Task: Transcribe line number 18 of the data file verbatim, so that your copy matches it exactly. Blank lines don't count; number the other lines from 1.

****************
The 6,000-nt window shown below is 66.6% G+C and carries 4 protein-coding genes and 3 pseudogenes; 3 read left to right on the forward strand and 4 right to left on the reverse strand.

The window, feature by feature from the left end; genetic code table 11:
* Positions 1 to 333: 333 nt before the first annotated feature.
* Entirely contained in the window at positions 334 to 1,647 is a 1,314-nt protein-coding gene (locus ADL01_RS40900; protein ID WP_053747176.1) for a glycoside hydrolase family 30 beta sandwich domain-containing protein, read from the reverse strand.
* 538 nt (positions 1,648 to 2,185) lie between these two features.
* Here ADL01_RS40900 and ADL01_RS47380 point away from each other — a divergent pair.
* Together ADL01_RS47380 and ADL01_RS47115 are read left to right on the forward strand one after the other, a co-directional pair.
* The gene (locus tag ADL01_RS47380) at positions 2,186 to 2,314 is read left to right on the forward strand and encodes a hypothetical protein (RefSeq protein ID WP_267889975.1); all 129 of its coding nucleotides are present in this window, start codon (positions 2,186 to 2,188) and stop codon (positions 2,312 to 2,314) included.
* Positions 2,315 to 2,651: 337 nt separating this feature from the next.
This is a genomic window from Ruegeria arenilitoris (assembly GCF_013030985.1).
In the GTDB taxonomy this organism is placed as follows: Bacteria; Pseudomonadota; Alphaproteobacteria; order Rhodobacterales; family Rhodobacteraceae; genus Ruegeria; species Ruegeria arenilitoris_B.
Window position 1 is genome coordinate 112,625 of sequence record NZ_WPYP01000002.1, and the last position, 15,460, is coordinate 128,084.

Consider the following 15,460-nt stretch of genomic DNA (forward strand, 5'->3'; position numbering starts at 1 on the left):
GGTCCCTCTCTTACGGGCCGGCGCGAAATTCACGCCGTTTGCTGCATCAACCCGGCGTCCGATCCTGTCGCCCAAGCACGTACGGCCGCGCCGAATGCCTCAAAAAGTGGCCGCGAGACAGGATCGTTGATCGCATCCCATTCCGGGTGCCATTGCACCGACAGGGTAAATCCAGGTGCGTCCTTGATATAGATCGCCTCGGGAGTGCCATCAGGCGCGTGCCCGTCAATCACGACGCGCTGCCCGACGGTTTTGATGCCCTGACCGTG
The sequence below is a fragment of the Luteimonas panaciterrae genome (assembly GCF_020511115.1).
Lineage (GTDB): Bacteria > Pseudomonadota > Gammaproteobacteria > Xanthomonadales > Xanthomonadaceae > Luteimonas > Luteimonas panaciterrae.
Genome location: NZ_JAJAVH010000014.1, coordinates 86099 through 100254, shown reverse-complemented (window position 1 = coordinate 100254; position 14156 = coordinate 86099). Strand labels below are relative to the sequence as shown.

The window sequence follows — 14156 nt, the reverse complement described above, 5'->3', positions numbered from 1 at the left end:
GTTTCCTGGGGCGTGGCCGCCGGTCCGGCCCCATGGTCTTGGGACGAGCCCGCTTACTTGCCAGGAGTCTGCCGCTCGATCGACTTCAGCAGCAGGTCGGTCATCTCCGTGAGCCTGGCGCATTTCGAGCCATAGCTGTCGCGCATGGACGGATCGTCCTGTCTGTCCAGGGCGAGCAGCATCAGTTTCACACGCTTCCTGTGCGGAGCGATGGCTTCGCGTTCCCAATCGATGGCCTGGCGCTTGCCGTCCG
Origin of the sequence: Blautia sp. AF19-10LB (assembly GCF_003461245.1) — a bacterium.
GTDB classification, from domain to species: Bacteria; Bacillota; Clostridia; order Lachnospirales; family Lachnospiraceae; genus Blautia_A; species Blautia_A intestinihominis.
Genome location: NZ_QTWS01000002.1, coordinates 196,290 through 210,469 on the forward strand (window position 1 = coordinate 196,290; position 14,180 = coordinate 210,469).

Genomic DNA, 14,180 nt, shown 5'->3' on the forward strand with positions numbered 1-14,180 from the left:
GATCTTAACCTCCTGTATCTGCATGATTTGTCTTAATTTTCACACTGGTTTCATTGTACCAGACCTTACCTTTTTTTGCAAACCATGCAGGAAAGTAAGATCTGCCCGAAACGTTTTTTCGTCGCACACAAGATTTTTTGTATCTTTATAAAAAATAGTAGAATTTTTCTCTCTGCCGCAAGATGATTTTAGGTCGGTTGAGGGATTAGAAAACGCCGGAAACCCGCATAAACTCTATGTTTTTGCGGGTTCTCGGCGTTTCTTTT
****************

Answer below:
The window sequence follows — 14156 nt, the reverse complement described above, 5'->3', positions numbered from 1 at the left end: